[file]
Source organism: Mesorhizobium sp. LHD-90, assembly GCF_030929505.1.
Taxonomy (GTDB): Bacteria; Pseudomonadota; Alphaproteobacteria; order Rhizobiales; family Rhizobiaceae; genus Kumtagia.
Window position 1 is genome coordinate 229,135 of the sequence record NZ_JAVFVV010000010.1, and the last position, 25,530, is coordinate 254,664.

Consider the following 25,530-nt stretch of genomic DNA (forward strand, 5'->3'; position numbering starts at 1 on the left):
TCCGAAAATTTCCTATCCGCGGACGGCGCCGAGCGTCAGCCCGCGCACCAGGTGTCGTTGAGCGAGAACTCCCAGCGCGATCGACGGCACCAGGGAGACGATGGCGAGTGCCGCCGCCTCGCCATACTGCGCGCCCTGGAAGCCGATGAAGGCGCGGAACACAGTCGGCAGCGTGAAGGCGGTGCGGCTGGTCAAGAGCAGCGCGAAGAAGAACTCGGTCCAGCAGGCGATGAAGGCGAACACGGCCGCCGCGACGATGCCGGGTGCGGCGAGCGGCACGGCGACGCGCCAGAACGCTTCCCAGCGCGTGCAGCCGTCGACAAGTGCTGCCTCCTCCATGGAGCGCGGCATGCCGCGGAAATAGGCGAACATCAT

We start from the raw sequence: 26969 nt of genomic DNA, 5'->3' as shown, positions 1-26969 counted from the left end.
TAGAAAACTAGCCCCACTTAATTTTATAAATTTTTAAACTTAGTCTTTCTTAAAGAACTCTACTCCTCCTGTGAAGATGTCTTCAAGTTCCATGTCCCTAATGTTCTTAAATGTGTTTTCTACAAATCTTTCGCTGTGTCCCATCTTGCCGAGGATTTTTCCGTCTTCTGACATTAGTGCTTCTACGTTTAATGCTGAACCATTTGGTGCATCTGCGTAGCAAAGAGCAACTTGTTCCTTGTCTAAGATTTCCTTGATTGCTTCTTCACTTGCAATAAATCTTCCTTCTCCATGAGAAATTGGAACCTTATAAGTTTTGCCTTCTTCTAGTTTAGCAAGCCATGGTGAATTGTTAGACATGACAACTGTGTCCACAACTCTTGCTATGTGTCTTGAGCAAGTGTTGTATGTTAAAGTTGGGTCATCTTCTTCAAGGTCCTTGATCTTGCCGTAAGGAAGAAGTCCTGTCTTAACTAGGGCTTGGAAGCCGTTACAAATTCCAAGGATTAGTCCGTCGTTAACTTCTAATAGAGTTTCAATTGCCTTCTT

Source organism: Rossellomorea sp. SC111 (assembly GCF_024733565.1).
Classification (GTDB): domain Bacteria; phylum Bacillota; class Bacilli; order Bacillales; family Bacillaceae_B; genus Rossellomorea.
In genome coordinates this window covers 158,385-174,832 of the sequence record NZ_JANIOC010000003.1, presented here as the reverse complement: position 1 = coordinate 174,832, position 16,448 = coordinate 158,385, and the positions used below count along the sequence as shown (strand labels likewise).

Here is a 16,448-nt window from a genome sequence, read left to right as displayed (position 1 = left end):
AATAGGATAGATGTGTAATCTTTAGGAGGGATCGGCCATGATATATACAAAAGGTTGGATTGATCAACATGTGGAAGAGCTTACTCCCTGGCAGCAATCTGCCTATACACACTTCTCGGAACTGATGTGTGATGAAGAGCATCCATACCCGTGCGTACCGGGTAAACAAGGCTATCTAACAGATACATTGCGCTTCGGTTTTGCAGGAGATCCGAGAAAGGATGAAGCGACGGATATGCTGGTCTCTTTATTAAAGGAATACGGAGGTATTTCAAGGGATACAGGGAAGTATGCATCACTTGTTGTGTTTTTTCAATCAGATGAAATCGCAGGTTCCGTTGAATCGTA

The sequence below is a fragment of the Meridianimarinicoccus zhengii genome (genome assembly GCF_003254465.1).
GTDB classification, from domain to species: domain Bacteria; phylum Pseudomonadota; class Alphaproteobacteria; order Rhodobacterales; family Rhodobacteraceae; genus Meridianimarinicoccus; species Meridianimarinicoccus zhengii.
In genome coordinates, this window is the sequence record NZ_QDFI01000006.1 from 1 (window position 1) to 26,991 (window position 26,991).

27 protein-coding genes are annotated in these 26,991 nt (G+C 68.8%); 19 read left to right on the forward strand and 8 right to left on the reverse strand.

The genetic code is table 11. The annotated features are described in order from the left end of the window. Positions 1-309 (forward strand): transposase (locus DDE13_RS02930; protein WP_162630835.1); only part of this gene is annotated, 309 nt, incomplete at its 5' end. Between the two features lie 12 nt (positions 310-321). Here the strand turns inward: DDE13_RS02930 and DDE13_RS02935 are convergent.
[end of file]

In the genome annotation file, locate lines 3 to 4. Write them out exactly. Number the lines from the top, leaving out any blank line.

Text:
Window position 1 is genome coordinate 229,135 of the sequence record NZ_JAVFVV010000010.1, and the last position, 25,530, is coordinate 254,664.

Consider the following 25,530-nt stretch of genomic DNA (forward strand, 5'->3'; position numbering starts at 1 on the left):